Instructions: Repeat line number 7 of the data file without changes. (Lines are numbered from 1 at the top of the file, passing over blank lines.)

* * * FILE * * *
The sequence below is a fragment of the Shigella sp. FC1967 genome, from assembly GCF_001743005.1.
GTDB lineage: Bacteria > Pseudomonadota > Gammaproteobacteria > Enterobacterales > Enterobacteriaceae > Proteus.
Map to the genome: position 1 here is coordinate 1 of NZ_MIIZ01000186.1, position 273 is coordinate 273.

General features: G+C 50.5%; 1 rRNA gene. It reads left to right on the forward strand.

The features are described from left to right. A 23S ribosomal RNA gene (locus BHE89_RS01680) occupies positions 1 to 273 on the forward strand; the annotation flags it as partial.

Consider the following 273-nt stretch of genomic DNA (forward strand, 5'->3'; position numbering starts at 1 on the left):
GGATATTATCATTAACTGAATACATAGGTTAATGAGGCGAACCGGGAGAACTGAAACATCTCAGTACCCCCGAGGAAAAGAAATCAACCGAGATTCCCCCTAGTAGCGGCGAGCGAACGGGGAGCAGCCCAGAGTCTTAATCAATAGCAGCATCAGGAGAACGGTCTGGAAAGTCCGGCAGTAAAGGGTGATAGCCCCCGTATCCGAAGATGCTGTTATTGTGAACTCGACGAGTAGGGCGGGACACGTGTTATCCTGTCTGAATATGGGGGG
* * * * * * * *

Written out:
GGATATTATCATTAACTGAATACATAGGTTAATGAGGCGAACCGGGAGAACTGAAACATCTCAGTACCCCCGAGGAAAAGAAATCAACCGAGATTCCCCCTAGTAGCGGCGAGCGAACGGGGAGCAGCCCAGAGTCTTAATCAATAGCAGCATCAGGAGAACGGTCTGGAAAGTCCGGCAGTAAAGGGTGATAGCCCCCGTATCCGAAGATGCTGTTATTGTGAACTCGACGAGTAGGGCGGGACACGTGTTATCCTGTCTGAATATGGGGGG